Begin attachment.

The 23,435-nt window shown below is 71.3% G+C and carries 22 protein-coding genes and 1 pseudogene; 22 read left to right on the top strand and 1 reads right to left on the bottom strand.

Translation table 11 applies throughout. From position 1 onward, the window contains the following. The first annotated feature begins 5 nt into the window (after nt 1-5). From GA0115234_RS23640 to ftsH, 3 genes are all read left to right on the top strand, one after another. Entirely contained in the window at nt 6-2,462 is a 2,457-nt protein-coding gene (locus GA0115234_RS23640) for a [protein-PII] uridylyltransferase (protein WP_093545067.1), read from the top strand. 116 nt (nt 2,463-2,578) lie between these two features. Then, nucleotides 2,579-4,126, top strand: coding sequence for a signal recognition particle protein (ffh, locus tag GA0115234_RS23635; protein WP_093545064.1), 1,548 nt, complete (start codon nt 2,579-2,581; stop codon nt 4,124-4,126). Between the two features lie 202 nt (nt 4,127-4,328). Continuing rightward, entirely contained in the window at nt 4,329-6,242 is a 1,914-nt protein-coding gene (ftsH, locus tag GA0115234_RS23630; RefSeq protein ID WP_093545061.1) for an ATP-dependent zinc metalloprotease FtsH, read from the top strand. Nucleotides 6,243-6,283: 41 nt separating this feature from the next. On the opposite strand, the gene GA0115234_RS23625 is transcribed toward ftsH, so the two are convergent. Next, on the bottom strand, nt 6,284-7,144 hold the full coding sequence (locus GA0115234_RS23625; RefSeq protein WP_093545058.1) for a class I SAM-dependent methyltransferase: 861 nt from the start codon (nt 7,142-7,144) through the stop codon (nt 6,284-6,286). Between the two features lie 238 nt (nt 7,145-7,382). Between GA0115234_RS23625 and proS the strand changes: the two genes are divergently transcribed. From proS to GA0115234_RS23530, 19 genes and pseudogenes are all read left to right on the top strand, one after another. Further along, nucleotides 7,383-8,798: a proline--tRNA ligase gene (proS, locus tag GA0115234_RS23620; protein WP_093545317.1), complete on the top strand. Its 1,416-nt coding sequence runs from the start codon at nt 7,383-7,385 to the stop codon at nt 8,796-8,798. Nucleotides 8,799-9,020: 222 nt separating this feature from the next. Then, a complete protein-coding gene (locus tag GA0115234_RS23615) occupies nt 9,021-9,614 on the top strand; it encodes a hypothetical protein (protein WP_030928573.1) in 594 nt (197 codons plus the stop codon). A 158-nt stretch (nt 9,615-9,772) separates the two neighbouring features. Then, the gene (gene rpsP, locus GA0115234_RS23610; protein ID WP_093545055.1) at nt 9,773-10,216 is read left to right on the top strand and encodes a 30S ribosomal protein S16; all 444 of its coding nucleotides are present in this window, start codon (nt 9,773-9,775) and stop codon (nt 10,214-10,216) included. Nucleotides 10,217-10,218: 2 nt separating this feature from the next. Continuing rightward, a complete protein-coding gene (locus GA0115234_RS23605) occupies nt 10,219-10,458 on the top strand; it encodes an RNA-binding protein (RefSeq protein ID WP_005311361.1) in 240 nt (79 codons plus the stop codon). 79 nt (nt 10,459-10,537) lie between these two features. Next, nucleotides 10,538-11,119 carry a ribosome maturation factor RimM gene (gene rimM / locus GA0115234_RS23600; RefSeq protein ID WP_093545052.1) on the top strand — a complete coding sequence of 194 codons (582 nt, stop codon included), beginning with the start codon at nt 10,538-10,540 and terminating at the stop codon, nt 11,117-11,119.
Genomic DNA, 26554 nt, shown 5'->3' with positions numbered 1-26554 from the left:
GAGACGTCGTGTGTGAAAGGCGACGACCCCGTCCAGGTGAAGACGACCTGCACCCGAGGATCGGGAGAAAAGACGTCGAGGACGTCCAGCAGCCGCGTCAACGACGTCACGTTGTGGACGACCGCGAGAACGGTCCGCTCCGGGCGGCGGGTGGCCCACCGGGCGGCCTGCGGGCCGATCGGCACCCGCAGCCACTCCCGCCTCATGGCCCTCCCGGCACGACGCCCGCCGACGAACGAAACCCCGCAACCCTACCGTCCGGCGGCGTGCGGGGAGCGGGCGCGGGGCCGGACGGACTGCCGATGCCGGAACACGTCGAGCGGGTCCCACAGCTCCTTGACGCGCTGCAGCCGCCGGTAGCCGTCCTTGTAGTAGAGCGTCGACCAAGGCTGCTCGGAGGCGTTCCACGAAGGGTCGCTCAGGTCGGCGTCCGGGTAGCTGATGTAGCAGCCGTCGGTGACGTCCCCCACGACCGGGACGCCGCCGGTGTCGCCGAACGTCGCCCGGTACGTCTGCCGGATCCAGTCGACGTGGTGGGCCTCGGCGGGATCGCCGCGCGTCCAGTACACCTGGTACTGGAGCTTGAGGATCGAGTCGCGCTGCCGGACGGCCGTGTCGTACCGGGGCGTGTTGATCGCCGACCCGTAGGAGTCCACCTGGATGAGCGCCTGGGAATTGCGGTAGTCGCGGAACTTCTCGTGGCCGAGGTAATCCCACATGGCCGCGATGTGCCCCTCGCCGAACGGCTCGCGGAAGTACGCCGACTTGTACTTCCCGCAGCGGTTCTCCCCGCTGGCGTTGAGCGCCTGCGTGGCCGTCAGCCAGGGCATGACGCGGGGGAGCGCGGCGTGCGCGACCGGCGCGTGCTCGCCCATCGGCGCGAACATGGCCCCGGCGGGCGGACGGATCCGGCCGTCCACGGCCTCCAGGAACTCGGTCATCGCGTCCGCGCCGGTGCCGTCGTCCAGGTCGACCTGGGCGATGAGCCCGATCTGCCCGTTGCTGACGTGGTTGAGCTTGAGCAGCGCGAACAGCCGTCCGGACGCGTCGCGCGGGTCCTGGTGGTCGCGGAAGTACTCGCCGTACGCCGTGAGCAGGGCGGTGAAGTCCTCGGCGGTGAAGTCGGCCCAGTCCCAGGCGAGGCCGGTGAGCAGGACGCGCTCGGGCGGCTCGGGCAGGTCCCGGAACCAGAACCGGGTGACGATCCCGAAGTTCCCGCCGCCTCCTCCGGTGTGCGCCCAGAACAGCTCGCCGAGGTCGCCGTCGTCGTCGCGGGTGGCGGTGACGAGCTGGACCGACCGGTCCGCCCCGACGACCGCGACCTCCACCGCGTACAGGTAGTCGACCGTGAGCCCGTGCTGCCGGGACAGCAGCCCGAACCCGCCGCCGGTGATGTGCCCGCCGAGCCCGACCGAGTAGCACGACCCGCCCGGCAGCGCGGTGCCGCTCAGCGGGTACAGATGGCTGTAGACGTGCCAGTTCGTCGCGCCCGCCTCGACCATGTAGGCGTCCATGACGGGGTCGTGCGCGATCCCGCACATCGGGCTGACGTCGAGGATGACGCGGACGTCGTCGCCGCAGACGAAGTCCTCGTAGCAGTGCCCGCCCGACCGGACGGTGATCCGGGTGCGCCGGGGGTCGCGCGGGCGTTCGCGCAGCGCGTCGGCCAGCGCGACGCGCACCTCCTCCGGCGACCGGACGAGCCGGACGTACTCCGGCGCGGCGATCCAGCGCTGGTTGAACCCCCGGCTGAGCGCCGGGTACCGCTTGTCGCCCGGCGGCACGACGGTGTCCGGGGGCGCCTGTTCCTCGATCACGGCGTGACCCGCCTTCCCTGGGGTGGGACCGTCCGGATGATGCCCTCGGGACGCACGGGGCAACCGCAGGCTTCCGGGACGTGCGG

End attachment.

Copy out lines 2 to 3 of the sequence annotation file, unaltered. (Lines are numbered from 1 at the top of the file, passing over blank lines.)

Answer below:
Translation table 11 applies throughout. From position 1 onward, the window contains the following. The first annotated feature begins 5 nt into the window (after nt 1-5). From GA0115234_RS23640 to ftsH, 3 genes are all read left to right on the top strand, one after another. Entirely contained in the window at nt 6-2,462 is a 2,457-nt protein-coding gene (locus GA0115234_RS23640) for a [protein-PII] uridylyltransferase (protein WP_093545067.1), read from the top strand. 116 nt (nt 2,463-2,578) lie between these two features. Then, nucleotides 2,579-4,126, top strand: coding sequence for a signal recognition particle protein (ffh, locus tag GA0115234_RS23635; protein WP_093545064.1), 1,548 nt, complete (start codon nt 2,579-2,581; stop codon nt 4,124-4,126). Between the two features lie 202 nt (nt 4,127-4,328). Continuing rightward, entirely contained in the window at nt 4,329-6,242 is a 1,914-nt protein-coding gene (ftsH, locus tag GA0115234_RS23630; RefSeq protein ID WP_093545061.1) for an ATP-dependent zinc metalloprotease FtsH, read from the top strand. Nucleotides 6,243-6,283: 41 nt separating this feature from the next. On the opposite strand, the gene GA0115234_RS23625 is transcribed toward ftsH, so the two are convergent. Next, on the bottom strand, nt 6,284-7,144 hold the full coding sequence (locus GA0115234_RS23625; RefSeq protein WP_093545058.1) for a class I SAM-dependent methyltransferase: 861 nt from the start codon (nt 7,142-7,144) through the stop codon (nt 6,284-6,286). Between the two features lie 238 nt (nt 7,145-7,382). Between GA0115234_RS23625 and proS the strand changes: the two genes are divergently transcribed. From proS to GA0115234_RS23530, 19 genes and pseudogenes are all read left to right on the top strand, one after another. Further along, nucleotides 7,383-8,798: a proline--tRNA ligase gene (proS, locus tag GA0115234_RS23620; protein WP_093545317.1), complete on the top strand. Its 1,416-nt coding sequence runs from the start codon at nt 7,383-7,385 to the stop codon at nt 8,796-8,798. Nucleotides 8,799-9,020: 222 nt separating this feature from the next. Then, a complete protein-coding gene (locus tag GA0115234_RS23615) occupies nt 9,021-9,614 on the top strand; it encodes a hypothetical protein (protein WP_030928573.1) in 594 nt (197 codons plus the stop codon). A 158-nt stretch (nt 9,615-9,772) separates the two neighbouring features. Then, the gene (gene rpsP, locus GA0115234_RS23610; protein ID WP_093545055.1) at nt 9,773-10,216 is read left to right on the top strand and encodes a 30S ribosomal protein S16; all 444 of its coding nucleotides are present in this window, start codon (nt 9,773-9,775) and stop codon (nt 10,214-10,216) included. Nucleotides 10,217-10,218: 2 nt separating this feature from the next. Continuing rightward, a complete protein-coding gene (locus GA0115234_RS23605) occupies nt 10,219-10,458 on the top strand; it encodes an RNA-binding protein (RefSeq protein ID WP_005311361.1) in 240 nt (79 codons plus the stop codon). 79 nt (nt 10,459-10,537) lie between these two features. Next, nucleotides 10,538-11,119 carry a ribosome maturation factor RimM gene (gene rimM / locus GA0115234_RS23600; RefSeq protein ID WP_093545052.1) on the top strand — a complete coding sequence of 194 codons (582 nt, stop codon included), beginning with the start codon at nt 10,538-10,540 and terminating at the stop codon, nt 11,117-11,119.
Genomic DNA, 26554 nt, shown 5'->3' with positions numbered 1-26554 from the left: